5 Tips for Dark Theme Design

One of the most requested features in UX and design, the dark theme has become increasingly popular over the past few years. 

With Apple and Google both making the dark theme an integral part of their UI, other companies and apps quickly followed. 

The reduced stress on eyes (and battery life) because of the decreased luminance became the main reason behind the theme’s popularity. 

As a designer or marketer, here are five super important tips to keep in mind when designing a dark theme for your client or product! 

1. Avoid pure black or saturated colors

There is so much more to a dark theme than just white text on a pure black background. That has the very opposite of the soothing effect a well-designed dark theme should have. 

Instead, it’s much more ideal to go with a softer dark gray – light text on gray is simply more comfortable for the eyes because of the reduced contrast. You can also express an extensive range of depths and shadows on gray. 

Much like the sharp black and white, saturated colors can have the same jarring effect. You can desaturate primary colors, or go for lighter shades. 

2. Use color contrast cautiously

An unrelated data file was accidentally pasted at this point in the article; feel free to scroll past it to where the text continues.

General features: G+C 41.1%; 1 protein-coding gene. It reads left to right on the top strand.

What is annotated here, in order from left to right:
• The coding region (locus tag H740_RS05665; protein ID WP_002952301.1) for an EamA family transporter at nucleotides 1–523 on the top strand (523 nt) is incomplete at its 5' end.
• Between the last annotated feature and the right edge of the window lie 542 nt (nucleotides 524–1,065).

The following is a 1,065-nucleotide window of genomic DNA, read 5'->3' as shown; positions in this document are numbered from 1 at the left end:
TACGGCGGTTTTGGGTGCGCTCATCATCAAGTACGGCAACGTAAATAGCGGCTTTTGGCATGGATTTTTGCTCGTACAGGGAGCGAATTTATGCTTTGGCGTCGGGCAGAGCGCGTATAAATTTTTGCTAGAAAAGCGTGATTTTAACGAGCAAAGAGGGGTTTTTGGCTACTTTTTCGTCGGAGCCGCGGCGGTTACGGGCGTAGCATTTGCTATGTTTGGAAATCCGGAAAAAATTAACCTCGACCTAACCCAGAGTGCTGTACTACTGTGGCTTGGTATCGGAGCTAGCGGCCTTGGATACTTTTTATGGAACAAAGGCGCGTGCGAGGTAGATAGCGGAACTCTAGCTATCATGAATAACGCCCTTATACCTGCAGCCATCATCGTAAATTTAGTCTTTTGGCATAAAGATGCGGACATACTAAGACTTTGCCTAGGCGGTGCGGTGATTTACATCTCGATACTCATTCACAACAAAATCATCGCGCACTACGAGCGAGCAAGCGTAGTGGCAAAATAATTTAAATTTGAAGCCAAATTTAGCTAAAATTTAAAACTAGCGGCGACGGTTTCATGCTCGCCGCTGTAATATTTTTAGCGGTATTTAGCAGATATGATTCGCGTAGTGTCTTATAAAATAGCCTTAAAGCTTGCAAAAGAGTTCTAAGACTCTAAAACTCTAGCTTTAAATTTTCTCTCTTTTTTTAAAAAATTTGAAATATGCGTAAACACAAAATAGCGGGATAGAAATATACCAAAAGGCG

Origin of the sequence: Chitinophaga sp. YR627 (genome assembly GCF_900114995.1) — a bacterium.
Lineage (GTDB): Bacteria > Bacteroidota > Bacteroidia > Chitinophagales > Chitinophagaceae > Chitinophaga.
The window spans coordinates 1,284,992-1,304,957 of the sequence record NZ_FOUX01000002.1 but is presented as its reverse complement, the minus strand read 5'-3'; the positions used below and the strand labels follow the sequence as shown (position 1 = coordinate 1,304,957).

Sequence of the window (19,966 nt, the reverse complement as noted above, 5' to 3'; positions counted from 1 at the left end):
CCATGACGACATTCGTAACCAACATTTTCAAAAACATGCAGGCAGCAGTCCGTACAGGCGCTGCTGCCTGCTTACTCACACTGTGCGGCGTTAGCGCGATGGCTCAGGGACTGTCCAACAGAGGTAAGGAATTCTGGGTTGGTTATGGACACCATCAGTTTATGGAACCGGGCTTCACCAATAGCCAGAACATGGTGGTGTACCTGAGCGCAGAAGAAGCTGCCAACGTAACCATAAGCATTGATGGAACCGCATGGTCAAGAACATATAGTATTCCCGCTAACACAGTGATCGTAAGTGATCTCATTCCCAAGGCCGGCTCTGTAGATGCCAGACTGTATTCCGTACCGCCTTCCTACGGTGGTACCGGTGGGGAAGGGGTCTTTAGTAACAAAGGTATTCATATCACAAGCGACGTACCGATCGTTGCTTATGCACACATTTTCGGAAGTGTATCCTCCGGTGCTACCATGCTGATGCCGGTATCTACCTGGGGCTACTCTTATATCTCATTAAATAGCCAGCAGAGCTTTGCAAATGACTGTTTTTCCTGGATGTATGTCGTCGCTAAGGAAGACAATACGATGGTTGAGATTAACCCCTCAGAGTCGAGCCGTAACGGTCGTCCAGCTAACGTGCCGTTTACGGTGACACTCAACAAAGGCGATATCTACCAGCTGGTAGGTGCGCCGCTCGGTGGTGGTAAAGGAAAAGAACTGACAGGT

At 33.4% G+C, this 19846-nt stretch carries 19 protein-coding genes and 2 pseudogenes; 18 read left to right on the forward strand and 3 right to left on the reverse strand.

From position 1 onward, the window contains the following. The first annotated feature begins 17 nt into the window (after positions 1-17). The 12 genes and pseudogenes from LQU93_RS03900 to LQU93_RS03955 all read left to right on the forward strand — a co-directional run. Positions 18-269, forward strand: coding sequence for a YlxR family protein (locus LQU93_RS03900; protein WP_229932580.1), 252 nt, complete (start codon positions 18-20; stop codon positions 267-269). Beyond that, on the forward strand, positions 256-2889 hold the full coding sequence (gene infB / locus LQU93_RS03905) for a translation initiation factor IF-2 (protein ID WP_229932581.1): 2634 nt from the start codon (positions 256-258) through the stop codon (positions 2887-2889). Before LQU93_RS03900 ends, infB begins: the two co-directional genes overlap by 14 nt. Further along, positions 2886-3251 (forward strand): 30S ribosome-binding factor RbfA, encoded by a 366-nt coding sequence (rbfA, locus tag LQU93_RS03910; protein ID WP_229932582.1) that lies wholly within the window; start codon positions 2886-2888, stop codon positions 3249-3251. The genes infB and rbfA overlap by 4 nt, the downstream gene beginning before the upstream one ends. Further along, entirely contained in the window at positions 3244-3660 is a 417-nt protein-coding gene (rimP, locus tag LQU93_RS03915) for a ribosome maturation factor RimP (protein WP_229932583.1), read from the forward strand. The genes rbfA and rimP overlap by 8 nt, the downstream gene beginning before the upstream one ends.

Make sure your content is comfortably visible by using a standard contrast level – 15:8:1, as recommended by Google Material Design. 

3. Communicate depth

As with a light theme, it is crucial to communicate hierarchy in a dark theme. 

Unlike light themes, however, shadows cannot be used to communicate elevation as they don’t work that well on dark surfaces. 

Instead, depth can be utilized to display how high or low an element is within the design. 

This is where the grays come into play. The ‘higher’ an element is, the lighter it is shaded, and vice versa with the darkest shaded elements being the lowest in elevation. 

4. ‘On’ colored text

Keeping with the depth hierarchy, always make sure that your text is of an ‘on’ color – colors that vividly appear ‘on’ top of surfaces. 

While the default is white (#ffffff) and jarring, you can darken it by playing around with the opacity. Ideal values: 87% for high-emphasis, 60% for medium, and 38% for disabled text. 

You can also opt for three versions of a light gray if it suits your fancy. 

5. Always test in both light and dark

While it’s not a hard and fast rule that both light and dark theme UXs should be the same, it is still ideal to have them be as similar as possible. 

The best way to achieve perfect compatibility is to test every element in both themes to ensure everything works in perfect harmony. 

Testing both themes in both light (daylight, incandescent lighting) and dark (after sundown, night-lamp, or pitch black) will help you achieve an extremely comfortable design. 

That’s all folks! 

If you’re still having trouble, or need any help along the way, don’t hesitate to reach out! 

At Sunan Designs, our team of expert designers is always ready to help. All you have to do is relax and let us design an awesome dark theme for you! 


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